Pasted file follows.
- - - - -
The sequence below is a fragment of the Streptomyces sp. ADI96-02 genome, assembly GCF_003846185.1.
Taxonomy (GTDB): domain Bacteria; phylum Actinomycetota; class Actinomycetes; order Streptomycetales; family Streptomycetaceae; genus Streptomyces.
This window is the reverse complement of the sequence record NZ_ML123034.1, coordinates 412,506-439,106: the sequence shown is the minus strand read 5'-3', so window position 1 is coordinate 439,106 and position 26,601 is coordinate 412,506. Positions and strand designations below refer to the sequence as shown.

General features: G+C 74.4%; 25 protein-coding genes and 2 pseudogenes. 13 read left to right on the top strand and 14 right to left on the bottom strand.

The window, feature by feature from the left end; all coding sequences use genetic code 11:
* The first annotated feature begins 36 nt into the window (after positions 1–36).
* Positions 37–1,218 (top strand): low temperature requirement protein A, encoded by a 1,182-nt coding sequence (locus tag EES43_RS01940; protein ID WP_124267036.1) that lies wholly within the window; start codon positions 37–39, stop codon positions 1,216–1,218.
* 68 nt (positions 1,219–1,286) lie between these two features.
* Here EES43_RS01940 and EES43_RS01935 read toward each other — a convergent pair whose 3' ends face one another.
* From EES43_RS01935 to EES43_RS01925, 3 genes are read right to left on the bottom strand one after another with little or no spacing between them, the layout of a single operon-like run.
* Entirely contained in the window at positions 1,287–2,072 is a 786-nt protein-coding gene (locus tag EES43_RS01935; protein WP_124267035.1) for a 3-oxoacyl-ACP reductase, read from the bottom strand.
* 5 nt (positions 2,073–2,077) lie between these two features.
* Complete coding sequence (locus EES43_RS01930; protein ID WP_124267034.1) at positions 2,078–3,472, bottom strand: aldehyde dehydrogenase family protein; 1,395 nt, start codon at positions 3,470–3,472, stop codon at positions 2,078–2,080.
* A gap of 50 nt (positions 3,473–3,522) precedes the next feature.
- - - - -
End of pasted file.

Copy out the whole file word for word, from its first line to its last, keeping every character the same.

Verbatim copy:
The sequence below is a fragment of the Streptomyces sp. ADI96-02 genome, assembly GCF_003846185.1.
Taxonomy (GTDB): domain Bacteria; phylum Actinomycetota; class Actinomycetes; order Streptomycetales; family Streptomycetaceae; genus Streptomyces.
This window is the reverse complement of the sequence record NZ_ML123034.1, coordinates 412,506-439,106: the sequence shown is the minus strand read 5'-3', so window position 1 is coordinate 439,106 and position 26,601 is coordinate 412,506. Positions and strand designations below refer to the sequence as shown.

General features: G+C 74.4%; 25 protein-coding genes and 2 pseudogenes. 13 read left to right on the top strand and 14 right to left on the bottom strand.

The window, feature by feature from the left end; all coding sequences use genetic code 11:
* The first annotated feature begins 36 nt into the window (after positions 1–36).
* Positions 37–1,218 (top strand): low temperature requirement protein A, encoded by a 1,182-nt coding sequence (locus tag EES43_RS01940; protein ID WP_124267036.1) that lies wholly within the window; start codon positions 37–39, stop codon positions 1,216–1,218.
* 68 nt (positions 1,219–1,286) lie between these two features.
* Here EES43_RS01940 and EES43_RS01935 read toward each other — a convergent pair whose 3' ends face one another.
* From EES43_RS01935 to EES43_RS01925, 3 genes are read right to left on the bottom strand one after another with little or no spacing between them, the layout of a single operon-like run.
* Entirely contained in the window at positions 1,287–2,072 is a 786-nt protein-coding gene (locus tag EES43_RS01935; protein WP_124267035.1) for a 3-oxoacyl-ACP reductase, read from the bottom strand.
* 5 nt (positions 2,073–2,077) lie between these two features.
* Complete coding sequence (locus EES43_RS01930; protein ID WP_124267034.1) at positions 2,078–3,472, bottom strand: aldehyde dehydrogenase family protein; 1,395 nt, start codon at positions 3,470–3,472, stop codon at positions 2,078–2,080.
* A gap of 50 nt (positions 3,473–3,522) precedes the next feature.